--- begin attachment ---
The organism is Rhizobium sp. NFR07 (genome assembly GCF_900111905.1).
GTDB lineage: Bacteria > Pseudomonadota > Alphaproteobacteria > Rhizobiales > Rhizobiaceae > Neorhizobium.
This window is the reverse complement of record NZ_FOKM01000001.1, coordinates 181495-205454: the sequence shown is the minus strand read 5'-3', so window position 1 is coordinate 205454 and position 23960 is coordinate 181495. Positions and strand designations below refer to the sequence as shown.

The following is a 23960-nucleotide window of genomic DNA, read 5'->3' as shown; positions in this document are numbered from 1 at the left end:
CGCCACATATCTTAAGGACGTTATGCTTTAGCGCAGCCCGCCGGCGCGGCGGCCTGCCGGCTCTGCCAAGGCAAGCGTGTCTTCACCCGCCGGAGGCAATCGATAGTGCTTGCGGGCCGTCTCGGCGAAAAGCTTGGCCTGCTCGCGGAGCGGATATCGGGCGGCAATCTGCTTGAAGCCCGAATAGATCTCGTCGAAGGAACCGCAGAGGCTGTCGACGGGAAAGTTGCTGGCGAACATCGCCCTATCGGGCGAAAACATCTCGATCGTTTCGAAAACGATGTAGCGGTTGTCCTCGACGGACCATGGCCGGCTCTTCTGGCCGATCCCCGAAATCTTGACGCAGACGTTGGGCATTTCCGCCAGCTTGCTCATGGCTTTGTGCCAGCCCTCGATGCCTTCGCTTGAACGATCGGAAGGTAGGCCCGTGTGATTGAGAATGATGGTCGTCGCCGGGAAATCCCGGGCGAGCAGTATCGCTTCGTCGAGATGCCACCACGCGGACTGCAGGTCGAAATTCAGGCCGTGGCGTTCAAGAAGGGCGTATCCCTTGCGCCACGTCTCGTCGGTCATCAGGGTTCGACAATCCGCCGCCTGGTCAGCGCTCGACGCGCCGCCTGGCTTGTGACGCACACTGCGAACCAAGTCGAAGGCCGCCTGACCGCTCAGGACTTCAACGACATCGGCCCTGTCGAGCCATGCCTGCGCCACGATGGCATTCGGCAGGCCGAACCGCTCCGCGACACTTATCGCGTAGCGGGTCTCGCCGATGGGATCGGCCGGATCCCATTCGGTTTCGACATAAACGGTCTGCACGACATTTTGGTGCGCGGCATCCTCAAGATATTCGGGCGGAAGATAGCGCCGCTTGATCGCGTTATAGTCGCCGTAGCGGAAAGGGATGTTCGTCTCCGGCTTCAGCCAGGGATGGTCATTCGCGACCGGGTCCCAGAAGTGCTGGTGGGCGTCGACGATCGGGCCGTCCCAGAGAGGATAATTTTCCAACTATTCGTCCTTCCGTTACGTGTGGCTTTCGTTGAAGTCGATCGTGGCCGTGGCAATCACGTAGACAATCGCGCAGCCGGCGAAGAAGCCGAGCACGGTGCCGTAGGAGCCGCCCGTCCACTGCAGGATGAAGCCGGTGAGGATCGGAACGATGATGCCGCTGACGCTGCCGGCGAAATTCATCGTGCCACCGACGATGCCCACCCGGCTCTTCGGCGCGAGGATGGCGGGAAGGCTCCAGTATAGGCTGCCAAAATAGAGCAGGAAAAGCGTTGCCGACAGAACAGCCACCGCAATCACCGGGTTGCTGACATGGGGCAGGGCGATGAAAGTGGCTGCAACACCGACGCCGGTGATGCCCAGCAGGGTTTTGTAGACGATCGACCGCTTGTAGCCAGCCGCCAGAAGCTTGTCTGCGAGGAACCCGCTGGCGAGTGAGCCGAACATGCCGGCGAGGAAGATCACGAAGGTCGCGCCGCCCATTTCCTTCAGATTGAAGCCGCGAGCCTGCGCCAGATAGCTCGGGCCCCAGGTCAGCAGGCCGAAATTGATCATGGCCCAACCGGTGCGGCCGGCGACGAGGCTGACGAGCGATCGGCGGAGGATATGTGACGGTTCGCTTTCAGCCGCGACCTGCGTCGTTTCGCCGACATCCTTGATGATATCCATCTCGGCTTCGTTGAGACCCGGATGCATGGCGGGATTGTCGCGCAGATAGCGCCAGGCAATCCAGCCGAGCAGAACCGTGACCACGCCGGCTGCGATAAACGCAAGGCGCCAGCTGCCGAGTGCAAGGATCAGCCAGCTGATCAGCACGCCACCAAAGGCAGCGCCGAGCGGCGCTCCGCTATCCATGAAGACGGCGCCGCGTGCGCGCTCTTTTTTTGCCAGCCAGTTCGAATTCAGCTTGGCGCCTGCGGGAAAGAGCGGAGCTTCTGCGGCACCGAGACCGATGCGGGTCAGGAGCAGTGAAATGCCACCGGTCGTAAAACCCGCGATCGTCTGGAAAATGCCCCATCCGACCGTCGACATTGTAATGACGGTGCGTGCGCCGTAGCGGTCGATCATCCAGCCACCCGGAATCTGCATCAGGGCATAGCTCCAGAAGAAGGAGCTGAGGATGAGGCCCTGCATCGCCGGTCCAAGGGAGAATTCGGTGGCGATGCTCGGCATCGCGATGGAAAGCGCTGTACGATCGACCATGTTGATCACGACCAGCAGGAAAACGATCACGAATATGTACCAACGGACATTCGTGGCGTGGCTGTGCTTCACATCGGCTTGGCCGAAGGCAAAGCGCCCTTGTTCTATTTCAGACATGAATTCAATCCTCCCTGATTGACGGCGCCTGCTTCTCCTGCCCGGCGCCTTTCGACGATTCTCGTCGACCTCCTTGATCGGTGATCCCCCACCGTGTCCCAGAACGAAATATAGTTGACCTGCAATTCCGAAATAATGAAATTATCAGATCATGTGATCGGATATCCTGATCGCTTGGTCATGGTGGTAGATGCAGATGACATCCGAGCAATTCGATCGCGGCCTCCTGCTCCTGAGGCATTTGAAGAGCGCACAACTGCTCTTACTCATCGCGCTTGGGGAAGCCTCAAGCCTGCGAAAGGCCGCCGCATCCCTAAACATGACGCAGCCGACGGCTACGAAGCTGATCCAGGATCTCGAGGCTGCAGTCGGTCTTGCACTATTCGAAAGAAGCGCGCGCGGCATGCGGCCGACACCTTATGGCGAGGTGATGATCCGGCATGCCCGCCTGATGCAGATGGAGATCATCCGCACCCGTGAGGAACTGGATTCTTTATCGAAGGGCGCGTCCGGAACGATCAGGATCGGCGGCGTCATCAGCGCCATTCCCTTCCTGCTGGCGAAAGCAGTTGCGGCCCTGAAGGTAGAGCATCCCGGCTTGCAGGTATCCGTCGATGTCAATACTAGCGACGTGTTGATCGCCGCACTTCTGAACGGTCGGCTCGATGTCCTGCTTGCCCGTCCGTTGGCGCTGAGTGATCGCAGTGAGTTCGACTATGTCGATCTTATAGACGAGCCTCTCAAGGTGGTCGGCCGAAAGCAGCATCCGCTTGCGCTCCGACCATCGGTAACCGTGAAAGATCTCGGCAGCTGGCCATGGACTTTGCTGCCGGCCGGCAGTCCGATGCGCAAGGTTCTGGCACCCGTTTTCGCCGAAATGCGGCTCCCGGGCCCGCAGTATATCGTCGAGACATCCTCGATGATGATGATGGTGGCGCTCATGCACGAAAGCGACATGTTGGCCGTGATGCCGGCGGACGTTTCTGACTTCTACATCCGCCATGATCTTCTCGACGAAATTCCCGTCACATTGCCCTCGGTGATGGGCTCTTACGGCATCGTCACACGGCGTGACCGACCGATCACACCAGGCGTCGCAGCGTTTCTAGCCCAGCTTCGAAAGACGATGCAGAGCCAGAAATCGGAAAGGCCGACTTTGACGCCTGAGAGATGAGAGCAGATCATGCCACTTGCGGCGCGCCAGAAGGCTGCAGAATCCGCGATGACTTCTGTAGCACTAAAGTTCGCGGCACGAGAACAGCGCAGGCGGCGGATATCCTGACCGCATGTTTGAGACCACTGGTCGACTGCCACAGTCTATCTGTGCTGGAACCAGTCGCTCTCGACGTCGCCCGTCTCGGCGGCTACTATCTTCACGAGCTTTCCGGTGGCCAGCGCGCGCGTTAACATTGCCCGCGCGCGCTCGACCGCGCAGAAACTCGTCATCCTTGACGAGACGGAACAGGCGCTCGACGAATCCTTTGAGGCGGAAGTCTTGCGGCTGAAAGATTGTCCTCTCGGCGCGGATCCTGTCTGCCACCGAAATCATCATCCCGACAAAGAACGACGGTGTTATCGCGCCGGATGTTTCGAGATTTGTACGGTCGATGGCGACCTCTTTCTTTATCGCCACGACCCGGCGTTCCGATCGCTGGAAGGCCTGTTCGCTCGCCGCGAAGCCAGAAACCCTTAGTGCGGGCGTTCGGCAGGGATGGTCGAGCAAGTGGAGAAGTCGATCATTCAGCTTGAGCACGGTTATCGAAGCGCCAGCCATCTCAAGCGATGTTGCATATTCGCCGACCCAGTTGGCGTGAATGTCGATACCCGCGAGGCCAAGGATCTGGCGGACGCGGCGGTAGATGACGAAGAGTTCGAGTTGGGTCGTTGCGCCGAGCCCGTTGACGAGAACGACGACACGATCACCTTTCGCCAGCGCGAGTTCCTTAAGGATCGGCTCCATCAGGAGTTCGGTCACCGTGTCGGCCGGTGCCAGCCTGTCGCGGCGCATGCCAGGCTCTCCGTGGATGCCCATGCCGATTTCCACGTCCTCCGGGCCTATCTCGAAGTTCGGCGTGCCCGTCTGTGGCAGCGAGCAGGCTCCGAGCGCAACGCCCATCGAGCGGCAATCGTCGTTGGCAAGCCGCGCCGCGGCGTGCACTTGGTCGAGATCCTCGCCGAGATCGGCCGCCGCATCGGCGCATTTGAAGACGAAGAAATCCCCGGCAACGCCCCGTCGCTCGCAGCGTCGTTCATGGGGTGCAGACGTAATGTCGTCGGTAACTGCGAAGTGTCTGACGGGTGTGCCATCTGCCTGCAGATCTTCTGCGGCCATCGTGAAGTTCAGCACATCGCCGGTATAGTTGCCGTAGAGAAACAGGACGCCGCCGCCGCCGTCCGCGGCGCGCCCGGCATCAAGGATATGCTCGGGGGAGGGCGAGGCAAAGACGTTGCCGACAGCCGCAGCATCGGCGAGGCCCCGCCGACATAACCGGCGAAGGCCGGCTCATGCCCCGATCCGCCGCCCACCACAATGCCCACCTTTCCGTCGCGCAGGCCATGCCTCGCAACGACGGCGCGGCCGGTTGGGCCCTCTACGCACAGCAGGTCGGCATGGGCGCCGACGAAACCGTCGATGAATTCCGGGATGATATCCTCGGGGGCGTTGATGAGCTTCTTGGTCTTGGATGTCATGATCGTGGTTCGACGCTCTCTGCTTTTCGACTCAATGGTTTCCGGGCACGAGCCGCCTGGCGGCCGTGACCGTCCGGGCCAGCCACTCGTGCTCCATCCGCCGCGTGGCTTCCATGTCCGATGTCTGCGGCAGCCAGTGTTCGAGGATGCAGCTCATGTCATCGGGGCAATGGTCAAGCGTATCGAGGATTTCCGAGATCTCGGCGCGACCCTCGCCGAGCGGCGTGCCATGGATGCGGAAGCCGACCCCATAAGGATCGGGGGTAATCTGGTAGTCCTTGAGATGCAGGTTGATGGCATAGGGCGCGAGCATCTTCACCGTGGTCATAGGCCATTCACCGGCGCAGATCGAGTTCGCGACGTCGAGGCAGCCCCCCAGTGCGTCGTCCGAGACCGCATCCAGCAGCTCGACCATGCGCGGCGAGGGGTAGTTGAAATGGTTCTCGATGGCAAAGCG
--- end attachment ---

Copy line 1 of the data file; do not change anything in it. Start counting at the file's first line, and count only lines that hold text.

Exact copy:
The organism is Rhizobium sp. NFR07 (genome assembly GCF_900111905.1).